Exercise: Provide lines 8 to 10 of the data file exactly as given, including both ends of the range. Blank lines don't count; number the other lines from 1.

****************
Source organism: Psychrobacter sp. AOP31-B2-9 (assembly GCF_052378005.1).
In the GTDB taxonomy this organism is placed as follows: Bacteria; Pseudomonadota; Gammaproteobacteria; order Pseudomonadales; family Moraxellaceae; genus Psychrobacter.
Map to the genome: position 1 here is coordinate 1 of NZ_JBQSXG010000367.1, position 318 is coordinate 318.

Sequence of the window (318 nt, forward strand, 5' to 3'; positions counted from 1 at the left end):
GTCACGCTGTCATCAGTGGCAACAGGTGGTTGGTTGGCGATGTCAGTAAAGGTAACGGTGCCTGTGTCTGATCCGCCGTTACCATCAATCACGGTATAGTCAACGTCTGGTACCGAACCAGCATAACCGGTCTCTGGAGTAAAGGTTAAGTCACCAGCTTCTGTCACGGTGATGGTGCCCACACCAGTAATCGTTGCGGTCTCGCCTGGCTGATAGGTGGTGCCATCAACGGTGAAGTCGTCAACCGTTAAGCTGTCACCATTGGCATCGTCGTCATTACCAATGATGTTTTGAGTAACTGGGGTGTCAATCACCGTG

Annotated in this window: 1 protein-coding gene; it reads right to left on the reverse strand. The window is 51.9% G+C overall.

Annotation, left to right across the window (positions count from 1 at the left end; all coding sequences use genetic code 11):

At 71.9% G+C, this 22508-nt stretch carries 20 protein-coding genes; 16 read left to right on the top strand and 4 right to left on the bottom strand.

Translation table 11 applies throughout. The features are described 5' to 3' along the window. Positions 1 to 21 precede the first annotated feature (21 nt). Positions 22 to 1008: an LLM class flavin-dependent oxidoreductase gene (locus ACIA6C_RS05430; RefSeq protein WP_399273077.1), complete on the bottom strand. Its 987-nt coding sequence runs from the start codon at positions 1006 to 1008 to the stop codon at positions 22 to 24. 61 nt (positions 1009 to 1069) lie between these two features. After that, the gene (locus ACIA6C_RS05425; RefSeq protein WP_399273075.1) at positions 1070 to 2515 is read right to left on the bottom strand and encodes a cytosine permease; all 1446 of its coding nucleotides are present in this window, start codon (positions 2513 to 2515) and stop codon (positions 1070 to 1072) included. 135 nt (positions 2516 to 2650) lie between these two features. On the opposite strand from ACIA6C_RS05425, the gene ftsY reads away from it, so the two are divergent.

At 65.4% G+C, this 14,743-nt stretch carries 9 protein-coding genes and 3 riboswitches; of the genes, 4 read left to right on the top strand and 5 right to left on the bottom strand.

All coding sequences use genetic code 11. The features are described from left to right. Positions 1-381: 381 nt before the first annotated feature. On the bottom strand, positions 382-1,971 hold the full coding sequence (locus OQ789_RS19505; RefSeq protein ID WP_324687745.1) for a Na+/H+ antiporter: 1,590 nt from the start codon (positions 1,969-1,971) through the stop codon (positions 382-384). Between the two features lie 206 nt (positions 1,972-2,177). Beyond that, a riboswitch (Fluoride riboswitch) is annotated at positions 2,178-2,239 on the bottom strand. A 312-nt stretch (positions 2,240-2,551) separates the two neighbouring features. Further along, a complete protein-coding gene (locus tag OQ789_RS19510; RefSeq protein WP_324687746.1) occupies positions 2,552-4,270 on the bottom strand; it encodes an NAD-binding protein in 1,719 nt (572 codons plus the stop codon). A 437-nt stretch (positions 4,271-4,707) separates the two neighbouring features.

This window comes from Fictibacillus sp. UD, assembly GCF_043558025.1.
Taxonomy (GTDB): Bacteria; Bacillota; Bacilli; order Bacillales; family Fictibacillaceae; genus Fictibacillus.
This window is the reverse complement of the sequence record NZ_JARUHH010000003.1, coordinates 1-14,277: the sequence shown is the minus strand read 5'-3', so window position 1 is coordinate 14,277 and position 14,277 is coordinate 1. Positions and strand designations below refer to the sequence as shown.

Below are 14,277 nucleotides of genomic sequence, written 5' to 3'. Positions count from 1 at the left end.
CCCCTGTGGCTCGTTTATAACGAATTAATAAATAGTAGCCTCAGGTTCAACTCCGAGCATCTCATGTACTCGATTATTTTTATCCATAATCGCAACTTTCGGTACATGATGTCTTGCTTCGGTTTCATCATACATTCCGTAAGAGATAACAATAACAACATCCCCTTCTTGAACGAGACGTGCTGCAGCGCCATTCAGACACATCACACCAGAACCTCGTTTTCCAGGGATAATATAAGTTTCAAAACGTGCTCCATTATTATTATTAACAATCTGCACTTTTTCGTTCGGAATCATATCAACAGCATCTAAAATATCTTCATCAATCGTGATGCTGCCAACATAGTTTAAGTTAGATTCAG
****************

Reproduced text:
At 71.9% G+C, this 22508-nt stretch carries 20 protein-coding genes; 16 read left to right on the top strand and 4 right to left on the bottom strand.

Translation table 11 applies throughout. The features are described 5' to 3' along the window. Positions 1 to 21 precede the first annotated feature (21 nt). Positions 22 to 1008: an LLM class flavin-dependent oxidoreductase gene (locus ACIA6C_RS05430; RefSeq protein WP_399273077.1), complete on the bottom strand. Its 987-nt coding sequence runs from the start codon at positions 1006 to 1008 to the stop codon at positions 22 to 24. 61 nt (positions 1009 to 1069) lie between these two features. After that, the gene (locus ACIA6C_RS05425; RefSeq protein WP_399273075.1) at positions 1070 to 2515 is read right to left on the bottom strand and encodes a cytosine permease; all 1446 of its coding nucleotides are present in this window, start codon (positions 2513 to 2515) and stop codon (positions 1070 to 1072) included. 135 nt (positions 2516 to 2650) lie between these two features. On the opposite strand from ACIA6C_RS05425, the gene ftsY reads away from it, so the two are divergent.

At 65.4% G+C, this 14,743-nt stretch carries 9 protein-coding genes and 3 riboswitches; of the genes, 4 read left to right on the top strand and 5 right to left on the bottom strand.